This is History. No doubt, almost all have come across these facts of history — either while studying or while teaching kids about Maratha history.
However, when I recently re-visited this ancient fort after a long gap, I re-learnt some details, which I realised, were not commonly known.
A view from Sajja Kothi
Built by Raja Bhoj II in twelfth century, the main parts of this fort are still strong and intact. Later, some additions like the Sajja Kothi etc. were built by the Sultans of Bijapur.
Andhar Bawdi : The dark or hidden well:
In those times, the easiest and quickest way to destroy an entire camp, was to poison the main well or the water source. So this chief water source of Panhala Fort was built as a three storied structure. Only the topmost floor is visible above the ground.
Top part of Andhar Bawdi
The middle floor is below the ground level and the actual well is hidden and protected even below it. There is enough room to post guards to protect the water.
The second level and the steps leading down to the well
It is also said that, this well was used for sending signals. If a lemon was dropped in this well at Panhala, it used to reach Kolhapur (18 Km away). So, one lemon was a signal for war-situation, two for immediate help —– so on. Such was the code and signal system of those times.
This is one of the main entrances of the fort. There are two, inner and outer gates, to this entrance.
These gates are powerfully built with black rocks and the blocks of these rocks are cemented with molten lead, making it more fortified. This lead bonding can be seen even now.
Then there are three huge granaries – Ganga, Yamuna and Saraswati.
|Entrance of the granary Ganga|
|Huge side wall of the granary Ganga|
The first one, Ganga, is the largest of the three and it is more than ten meters high. The side walls of these granaries have stairs to reach the top, for pouring the grains through the holes on the top.
Inside the granary Ganga
The hugeness of the structure can be perceived by how tiny the human figures appear inside the granary. One can feel real coolness inside these massive stone structures — a natural or architectural help for grain preservation.
The great amount of grains that these granaries stored, helped Raja Shivaji to pull through the siege laid by the Bijapur army.
Panhala fort witnessed many historical events. The chief one amongst them was Raja Shivaji’s escape from the siege of Panhala, with the help of his brave commander Bajiprabhu Deshpande.
Ali Adil Shah II of Bijapur handed his entire army to Siddi Jauhar for capturing Fort Panhala as well as Raja Shivaji. Afzal Khan’s son, Fazal Khan, along with his army, joined Siddi Jauhar to take revenge of his father’s death.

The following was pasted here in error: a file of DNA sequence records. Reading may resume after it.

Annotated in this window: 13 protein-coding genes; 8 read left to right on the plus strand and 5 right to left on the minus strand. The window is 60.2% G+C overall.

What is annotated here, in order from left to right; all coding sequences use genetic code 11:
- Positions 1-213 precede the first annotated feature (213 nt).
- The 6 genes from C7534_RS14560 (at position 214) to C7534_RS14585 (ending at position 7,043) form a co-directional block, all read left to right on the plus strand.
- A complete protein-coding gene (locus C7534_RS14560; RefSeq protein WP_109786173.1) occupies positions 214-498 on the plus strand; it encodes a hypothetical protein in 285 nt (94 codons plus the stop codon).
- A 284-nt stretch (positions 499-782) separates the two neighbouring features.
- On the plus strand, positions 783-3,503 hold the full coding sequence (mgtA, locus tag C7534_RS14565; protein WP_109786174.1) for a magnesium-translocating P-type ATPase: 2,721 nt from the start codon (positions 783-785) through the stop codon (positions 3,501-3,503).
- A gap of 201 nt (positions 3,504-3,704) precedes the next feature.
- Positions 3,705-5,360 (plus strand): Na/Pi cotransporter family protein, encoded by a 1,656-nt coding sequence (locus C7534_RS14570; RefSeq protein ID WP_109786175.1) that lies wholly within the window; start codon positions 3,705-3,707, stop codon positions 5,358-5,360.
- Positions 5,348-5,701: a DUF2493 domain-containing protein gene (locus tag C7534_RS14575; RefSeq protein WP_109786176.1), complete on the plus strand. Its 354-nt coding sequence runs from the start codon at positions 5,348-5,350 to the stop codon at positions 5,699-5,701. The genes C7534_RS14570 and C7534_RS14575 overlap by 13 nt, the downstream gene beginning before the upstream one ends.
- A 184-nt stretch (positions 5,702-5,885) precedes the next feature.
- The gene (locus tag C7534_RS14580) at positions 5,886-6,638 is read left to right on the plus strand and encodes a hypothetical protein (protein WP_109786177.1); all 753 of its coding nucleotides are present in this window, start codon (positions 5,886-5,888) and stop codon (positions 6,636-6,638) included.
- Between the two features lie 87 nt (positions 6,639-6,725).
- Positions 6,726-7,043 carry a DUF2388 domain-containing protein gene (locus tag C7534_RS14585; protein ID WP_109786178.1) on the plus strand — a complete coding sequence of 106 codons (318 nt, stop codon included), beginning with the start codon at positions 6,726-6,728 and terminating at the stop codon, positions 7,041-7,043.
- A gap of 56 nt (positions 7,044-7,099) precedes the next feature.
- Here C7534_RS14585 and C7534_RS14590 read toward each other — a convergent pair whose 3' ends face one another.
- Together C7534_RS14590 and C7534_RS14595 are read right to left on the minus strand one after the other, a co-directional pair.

This vast army laid siege to Fort Panhala, all supplies were cut off. The huge granaries saved the Maratha King and his army for five months. After that, the situation turned difficult.
Instead of surrendering, Raja Shivaji decided to escape to the nearby Vishal Garh. With a handful of brave soldiers, Bajiprabhu stopped the enemy at a narrow pass in the mountains (Ghod Khind) and fought till he heard the gunfire signal from Vishal Garh, indicating that Shivaji Raja had reached safely.
This part of Maratha History is widely known
However, there was more to this escape than this battle.
Raja Shivaji’s personal barber, Shiva Kashid had a striking resemblance, in looks and built, to Raja Shivaji. When the escape plans were secretly being made, Shiva Kashid volunteered to pose as the king, knowing the consequences fully well.
So in the darkness of a rainy July night, two palanquins stealthily moved from the hidden path of Panhala, one with Raja Shivaji and another with Shiva Kashid in the king’s disguise. Raja Shivaji took a side road to Vishal Garh and the palanquin with Shiva Kashid went along the main road to Vishal Garh.
When the enemy got a whiff of this escape, they followed and arrested Shiva Kashid. They assumed that they had captured Raja Shivaji. By the time they realised their mistake, Shivaji had gained enough lead towards his destination.
It is not very clear as to what happened to Shiva Kashid, but logically it is assumed that the enemy did not spare his life.
In the pages of history, not much is mentioned about this brave, unsung hero who offered his life in this suicide mission. He knew it very well that this would have only one outcome — loosing his life. And still he himself volunteered. That is some Courage! And that is some Loyalty!
The statue of Shiva Kashid at Fort Panhala
The locals of Panhala are very proud of their brave-heart ancestor and the first thing they point out is his statue in the fort and a narration of his courageous deed. But his mission didn’t find its due mention in the pages of history.
Our salute to this Hero!